Browsers sniff mime types of HTTP responses, initially because page authors frequently don't get them right* and now because browsers have done it historically.
But there are plenty of other ways that sniffing can screw you as a site author. Your only defenses if you're building a site are:
- either make sure user-uploaded images are on a different origin than your site's cookies;
- or set the
Content-disposition: attachmentheader, preventing people from displaying the image in their browser.
I believe this bug is why you cannot view images attached to gmail
messages -- if you click "view image" in gmail you instead get an HTML
page with an
<img> tag, and if you right-click on that image and pick
"view image" you'll get it served with the attachment header.
To solve this mess, IE introduced the
X-Content-Type-Options: nosniff header, which means "don't sniff the
mime type". It looks like a reasonable workaround to me: it lets new
pages opt into sane behavior without breaking old ones. Chromium
added support for it.
It sounded good to developers of a Google-internal HTTP server as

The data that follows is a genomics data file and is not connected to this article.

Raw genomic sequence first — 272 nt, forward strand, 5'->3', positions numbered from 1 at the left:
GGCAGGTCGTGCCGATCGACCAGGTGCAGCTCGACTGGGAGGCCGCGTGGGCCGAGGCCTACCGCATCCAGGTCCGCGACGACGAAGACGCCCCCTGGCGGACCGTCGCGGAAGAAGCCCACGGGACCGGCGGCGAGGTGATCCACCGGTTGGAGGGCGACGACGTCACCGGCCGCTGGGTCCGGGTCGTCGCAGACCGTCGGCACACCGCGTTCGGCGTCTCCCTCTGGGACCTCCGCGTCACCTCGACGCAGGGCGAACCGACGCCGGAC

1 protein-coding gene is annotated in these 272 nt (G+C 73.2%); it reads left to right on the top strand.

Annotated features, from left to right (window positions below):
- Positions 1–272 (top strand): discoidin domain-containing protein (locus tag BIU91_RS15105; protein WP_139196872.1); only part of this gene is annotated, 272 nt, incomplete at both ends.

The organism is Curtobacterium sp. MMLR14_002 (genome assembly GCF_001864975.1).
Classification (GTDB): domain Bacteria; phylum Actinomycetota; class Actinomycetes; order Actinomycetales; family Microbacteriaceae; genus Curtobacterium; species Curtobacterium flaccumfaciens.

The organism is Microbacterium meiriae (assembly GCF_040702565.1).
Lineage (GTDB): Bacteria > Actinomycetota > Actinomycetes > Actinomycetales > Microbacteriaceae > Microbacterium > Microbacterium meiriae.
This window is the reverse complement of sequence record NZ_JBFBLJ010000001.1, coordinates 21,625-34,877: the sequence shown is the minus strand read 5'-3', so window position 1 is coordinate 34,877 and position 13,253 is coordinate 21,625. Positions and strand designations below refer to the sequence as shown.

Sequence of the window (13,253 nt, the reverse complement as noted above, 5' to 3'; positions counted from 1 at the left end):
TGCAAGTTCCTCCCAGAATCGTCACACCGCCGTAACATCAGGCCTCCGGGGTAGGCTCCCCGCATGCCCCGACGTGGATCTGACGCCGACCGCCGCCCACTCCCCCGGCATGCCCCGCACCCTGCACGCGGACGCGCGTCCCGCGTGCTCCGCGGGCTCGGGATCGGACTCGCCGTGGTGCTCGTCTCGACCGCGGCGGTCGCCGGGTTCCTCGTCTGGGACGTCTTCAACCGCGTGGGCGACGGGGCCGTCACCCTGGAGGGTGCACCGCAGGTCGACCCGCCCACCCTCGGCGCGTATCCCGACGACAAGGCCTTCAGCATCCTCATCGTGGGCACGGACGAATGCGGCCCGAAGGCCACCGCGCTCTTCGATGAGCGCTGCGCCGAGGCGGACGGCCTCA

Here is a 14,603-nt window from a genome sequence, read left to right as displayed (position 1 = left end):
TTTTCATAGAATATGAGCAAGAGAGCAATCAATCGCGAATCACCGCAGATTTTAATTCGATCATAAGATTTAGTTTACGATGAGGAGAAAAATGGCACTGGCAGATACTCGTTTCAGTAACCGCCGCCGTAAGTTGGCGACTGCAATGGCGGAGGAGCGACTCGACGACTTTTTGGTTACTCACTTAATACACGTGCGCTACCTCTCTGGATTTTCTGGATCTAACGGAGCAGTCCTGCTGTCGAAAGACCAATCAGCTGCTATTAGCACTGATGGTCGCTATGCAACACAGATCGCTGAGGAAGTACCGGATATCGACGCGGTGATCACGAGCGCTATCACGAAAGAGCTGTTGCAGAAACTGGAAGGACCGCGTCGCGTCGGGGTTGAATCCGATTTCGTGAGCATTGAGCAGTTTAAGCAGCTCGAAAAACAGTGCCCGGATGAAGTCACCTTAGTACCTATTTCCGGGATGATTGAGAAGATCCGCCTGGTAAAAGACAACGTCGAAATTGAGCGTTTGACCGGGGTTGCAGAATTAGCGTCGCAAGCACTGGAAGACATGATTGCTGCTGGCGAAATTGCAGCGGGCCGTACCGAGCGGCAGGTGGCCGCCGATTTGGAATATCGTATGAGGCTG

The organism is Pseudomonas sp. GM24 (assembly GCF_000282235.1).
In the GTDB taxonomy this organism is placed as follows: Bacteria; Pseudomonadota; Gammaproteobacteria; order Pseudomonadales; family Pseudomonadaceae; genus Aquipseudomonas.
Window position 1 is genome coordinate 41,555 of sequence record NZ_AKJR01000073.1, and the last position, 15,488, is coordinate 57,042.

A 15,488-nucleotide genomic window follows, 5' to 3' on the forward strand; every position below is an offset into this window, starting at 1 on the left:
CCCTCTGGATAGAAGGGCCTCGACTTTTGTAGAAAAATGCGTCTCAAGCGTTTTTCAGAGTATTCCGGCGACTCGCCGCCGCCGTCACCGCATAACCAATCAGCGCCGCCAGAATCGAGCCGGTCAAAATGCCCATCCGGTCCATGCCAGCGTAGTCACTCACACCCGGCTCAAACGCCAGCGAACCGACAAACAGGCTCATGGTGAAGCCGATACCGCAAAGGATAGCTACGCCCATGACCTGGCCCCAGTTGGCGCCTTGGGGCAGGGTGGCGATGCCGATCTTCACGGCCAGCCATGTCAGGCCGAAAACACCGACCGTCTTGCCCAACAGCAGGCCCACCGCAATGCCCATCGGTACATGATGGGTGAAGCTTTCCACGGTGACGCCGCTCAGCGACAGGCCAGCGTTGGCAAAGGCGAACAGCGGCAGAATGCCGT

well; they added it by default to all responses. And then the bug
reports started coming in: "Why does my page render in all browsers
but Chromium?" It turned out many of these sites were sending no
Content-type header, which, when coupled with the nosniff header,
meant Chromium would pick the default of
triggering a download box.
The fix is to match IE (r8559) for this corner case, which is to
instead default to
text/plain; I made wisecracks about adding an
no-really-none-of-these-mime-shenanigans header. Adam (master of
content-type sniffing, and I believe editor of the HTML5 sniffing
spec) also wrote r8257. This collects stats (aggregated
anonymized and only from users who have opted in) on what fraction of
pages that we normally would've sniffed but were instead blocked by
* In fairness, the greater problem is that page authors sometimes don't control HTTP headers. They're frequently defined by server configuration, which often requires root on the server or at least a lot more technical know-how than "click on the upload button in your website creator program".